The whole world in one room

Participants of the 19th International Seminar for pastors during an excursion in Wittenberg, Germany. Photo: LWF/A. Weyermüller
Participants of the 19th International Seminar for pastors during an excursion in Wittenberg, Germany. Photo: LWF/A. Weyermüller

Retrospect from participants of the 19th International Theological Seminar in Wittenberg

(LWI) – Irrespective of their home countries, the participants of the 19th International theological seminar at the LWF Center Wittenberg in Germany agreed that this was an enriching and valuable experience combining the Lutheran communion of churches, theological study and excursions to historical sites.

“To meet and talk about our churches and congregations, about faith, love and Martin Luther has created a strong fellowship amongst us in a short time – it’s amazing and I feel blessed!” said Susanne Öhlén, participant from the Church of Sweden. Bishop Kenneth Sibanda from the Evangelical Lutheran Church in Zimbabwe added: “Studying together and sharing various experiences encouraged me. I got to understand the work of Christ as it is done by sisters and brothers all over the world.” 20 pastors from member churches of the Lutheran World Federation (LWF) in 17 countries had gathered for the seminar.

Studying together and sharing various experiences encouraged me.
Bishop Kenneth Sibanda, Evangelical Lutheran Church in Zimbabwe

Taking time to study Luther’s writings with a focus on social and ethical aspects of his theology proved to be an enlightening exercise. Asked about what left the deepest impression on her, Triin Käpp from the Estonian Evangelical Lutheran Church said that “it was important to contextualize – to the historical medieval time but also to our time and to our various contexts that we came from. The biggest discovery for me was the understanding of fear – an important figure both in medieval times and today – and power – those who are in power need to speak up for those who lack a voice.”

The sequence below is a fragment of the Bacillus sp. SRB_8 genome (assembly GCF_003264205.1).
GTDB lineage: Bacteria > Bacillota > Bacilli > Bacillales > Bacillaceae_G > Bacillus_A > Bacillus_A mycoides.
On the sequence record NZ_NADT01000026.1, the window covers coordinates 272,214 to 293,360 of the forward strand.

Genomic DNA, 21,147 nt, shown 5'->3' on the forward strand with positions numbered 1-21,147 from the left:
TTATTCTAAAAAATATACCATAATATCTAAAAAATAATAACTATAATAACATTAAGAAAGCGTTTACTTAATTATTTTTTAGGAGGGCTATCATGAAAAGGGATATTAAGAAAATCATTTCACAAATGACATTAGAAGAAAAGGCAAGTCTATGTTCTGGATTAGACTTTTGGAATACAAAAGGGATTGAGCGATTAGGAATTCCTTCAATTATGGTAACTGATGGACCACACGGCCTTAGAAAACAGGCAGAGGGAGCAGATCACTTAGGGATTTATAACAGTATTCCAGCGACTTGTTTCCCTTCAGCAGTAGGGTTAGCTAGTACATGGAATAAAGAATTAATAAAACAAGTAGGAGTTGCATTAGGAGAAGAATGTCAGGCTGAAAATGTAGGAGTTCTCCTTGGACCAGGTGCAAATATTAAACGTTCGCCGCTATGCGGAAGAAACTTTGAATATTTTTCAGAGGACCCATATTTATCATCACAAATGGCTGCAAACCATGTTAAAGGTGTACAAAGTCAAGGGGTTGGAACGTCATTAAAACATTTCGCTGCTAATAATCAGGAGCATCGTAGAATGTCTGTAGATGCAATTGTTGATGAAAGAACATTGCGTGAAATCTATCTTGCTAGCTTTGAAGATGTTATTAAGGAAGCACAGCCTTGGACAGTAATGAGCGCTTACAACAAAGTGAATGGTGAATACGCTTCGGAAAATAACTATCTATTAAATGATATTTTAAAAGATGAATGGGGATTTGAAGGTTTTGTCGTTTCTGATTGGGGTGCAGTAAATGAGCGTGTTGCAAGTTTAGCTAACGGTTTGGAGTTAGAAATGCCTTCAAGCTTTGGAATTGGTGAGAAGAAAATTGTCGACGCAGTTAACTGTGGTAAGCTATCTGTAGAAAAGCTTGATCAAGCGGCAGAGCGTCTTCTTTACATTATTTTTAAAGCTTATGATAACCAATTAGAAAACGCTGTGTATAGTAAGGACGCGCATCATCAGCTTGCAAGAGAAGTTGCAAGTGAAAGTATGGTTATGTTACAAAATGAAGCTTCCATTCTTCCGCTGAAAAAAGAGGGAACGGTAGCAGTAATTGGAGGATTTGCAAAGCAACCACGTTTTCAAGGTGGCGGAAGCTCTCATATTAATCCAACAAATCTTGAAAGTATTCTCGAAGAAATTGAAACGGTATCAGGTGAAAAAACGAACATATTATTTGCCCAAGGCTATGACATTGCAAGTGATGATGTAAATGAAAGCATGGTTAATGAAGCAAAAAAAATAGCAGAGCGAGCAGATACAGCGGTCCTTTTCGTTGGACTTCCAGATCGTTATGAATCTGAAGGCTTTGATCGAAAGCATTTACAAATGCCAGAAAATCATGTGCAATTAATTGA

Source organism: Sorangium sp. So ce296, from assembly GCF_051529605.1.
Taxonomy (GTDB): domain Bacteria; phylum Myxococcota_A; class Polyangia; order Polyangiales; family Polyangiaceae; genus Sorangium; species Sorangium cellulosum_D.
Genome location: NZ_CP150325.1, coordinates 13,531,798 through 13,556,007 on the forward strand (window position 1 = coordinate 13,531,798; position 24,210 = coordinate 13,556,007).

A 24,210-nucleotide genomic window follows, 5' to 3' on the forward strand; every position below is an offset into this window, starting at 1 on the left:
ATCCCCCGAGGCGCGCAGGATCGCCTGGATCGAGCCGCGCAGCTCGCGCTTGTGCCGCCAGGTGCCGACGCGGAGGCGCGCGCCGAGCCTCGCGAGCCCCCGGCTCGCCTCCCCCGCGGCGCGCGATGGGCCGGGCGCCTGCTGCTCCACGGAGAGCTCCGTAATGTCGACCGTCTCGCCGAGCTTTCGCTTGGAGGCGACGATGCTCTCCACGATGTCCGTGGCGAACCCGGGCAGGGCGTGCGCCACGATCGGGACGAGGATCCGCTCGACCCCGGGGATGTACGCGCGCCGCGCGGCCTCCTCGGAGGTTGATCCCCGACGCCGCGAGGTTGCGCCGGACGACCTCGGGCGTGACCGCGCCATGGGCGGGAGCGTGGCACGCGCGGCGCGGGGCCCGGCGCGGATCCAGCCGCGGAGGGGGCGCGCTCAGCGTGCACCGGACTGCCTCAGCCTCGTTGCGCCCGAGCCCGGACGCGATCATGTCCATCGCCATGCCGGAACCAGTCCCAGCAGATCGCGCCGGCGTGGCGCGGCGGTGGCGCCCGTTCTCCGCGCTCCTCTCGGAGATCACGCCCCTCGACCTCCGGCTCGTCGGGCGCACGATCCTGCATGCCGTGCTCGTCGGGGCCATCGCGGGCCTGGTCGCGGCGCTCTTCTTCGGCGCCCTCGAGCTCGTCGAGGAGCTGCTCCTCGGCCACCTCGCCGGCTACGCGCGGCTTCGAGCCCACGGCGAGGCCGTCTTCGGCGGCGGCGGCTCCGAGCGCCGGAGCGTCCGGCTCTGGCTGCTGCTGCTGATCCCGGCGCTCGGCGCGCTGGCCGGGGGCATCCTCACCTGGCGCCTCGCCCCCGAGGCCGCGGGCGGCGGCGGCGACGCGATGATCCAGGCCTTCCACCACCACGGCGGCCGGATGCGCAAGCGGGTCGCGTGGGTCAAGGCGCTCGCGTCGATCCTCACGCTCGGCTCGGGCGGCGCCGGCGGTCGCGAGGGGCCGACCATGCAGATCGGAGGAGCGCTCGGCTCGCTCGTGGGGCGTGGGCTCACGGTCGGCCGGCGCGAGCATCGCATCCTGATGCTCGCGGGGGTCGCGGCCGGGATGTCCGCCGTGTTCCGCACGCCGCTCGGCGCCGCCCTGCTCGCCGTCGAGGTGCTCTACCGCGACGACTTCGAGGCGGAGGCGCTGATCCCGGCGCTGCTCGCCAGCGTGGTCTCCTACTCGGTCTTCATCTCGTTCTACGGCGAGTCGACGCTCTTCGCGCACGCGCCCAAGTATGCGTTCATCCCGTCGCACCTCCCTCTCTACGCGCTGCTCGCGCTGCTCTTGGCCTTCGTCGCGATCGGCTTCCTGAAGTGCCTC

What struck Jürgen Grauling from the Union of Protestant Churches of Alsace and Lorraine most was how well topical issues related to Luther’s theology on the freedom of a Christian and his understanding of the priesthood of all believers. Lise Palstöm from Evangelical Lutheran Church in Denmark put it this way: “It was surprisingly meaningful to read and especially discuss the writings of Martin Luther – it was as if the 500 years shrunk, because we are dealing with similar topics and problems in our time, in our countries.”

Rebecca Sheridan who came from the Evangelical Lutheran Church in America pointed out another aspect of the two-week seminar: “I have always wanted to visit some of the historic Luther sites, so for me this was a sort of ‘pilgrimage’ that I could read Luther’s writings and visit the same places where he was teaching, preaching, and writing. At the same time, our excursions included listening to the stories of Germans who lived in the German Democratic Republic and what it was like for them to experience a radical change in the reunification of Germany, thanks in no small part to the Peaceful Revolution starting with Lutherans praying for peace in Leipzig. That expanded the importance of the Lutheran voice in the world, for me, to hear these personal stories.”

Wittenberg as the location for the seminar had provided new insights also for Annette Kalettka from the Evangelical Lutheran Church of Saxony who serves in a parish approximately 200 kilometers away. “Visiting Wittenberg made it possible to understand the time of Luther more wholistic,” she said. “Although I have been to Wittenberg before, I discovered and learned many new things. It may sound strange, but I felt like being in another country, not my own. This – I think – is partly due to the perspectives of the other participants. They brought in their admiration for the old history and the beginning of the Lutheran church.”


The 19th International Seminar for pastors took place at the LWF Center in Wittenberg, Germany, from 2 to 16 March. The theme of the seminar was “The Ethical und Social elements of Martin Luther´s Theology” and it was led by Prof. Dr Ľubomír Batka (Slovakia) and Dr. Hoyce Jacob Lyimo-Mbowe (Tanzania). 20 pastors from member churches of the Lutheran World Federation (LWF) in 17 countries participated.

 

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